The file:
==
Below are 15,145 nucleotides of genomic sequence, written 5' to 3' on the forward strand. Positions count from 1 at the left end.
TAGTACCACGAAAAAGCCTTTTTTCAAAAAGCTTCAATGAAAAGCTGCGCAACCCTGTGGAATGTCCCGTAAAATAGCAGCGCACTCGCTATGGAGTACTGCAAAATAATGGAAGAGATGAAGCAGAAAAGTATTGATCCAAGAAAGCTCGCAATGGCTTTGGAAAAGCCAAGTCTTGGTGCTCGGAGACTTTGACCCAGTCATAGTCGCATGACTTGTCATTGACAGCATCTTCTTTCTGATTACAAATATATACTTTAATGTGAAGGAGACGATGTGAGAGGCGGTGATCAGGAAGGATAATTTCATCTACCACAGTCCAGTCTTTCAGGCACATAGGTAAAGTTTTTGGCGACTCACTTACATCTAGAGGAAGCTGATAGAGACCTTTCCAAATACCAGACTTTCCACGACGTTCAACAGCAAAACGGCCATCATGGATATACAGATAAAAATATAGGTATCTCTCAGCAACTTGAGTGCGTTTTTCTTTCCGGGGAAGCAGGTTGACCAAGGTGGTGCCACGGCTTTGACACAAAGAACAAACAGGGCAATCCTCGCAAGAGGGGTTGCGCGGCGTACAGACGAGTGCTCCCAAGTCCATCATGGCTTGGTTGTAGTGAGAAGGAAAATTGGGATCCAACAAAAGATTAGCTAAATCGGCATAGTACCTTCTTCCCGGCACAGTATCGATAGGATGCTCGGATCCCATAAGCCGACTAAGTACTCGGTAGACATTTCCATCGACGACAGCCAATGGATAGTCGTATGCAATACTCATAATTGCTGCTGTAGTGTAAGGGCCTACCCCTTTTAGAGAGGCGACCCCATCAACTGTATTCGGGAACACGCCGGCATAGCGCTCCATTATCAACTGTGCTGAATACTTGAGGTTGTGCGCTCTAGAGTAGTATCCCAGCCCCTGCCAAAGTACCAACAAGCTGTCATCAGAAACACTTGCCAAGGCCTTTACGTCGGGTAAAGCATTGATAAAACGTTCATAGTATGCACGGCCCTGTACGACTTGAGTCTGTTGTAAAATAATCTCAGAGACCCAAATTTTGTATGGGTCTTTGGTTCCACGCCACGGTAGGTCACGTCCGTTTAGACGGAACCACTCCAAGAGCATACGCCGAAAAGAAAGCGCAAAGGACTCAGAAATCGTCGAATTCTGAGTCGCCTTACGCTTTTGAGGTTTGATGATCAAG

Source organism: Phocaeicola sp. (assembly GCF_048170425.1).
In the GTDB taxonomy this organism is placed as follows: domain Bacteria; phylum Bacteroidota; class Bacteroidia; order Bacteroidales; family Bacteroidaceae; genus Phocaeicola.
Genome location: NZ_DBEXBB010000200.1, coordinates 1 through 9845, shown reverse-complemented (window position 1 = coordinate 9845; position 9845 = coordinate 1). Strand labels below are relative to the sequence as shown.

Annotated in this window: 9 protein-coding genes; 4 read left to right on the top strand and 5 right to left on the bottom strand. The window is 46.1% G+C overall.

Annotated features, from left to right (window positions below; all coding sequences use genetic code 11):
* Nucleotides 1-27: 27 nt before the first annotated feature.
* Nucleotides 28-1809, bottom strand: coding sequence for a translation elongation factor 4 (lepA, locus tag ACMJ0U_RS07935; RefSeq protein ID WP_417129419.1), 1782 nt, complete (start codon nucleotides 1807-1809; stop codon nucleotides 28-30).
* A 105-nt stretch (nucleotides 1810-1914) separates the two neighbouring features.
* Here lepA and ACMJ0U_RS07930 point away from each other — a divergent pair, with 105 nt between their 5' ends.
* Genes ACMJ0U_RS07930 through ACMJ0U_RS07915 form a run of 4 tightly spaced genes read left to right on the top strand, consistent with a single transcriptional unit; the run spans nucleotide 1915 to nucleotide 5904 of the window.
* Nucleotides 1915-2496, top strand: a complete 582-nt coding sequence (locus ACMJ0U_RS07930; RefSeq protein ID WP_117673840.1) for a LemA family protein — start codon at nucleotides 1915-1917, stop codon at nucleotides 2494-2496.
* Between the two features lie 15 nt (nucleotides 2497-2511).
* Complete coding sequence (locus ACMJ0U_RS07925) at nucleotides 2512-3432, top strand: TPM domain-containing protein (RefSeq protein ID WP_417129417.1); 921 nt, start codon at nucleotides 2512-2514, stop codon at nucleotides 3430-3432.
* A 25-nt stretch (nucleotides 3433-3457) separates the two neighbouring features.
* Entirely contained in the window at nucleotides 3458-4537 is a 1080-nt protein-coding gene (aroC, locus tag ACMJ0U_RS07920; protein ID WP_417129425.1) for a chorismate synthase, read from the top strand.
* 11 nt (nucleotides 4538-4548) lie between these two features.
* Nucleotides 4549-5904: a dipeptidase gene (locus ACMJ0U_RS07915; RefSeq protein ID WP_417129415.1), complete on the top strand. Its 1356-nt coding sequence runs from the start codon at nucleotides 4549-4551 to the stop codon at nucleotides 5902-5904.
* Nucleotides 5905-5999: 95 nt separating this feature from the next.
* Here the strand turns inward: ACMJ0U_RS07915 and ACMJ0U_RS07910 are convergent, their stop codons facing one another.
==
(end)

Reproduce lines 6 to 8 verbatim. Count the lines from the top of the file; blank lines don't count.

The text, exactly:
Annotated in this window: 9 protein-coding genes; 4 read left to right on the top strand and 5 right to left on the bottom strand. The window is 46.1% G+C overall.

Annotated features, from left to right (window positions below; all coding sequences use genetic code 11):
* Nucleotides 1-27: 27 nt before the first annotated feature.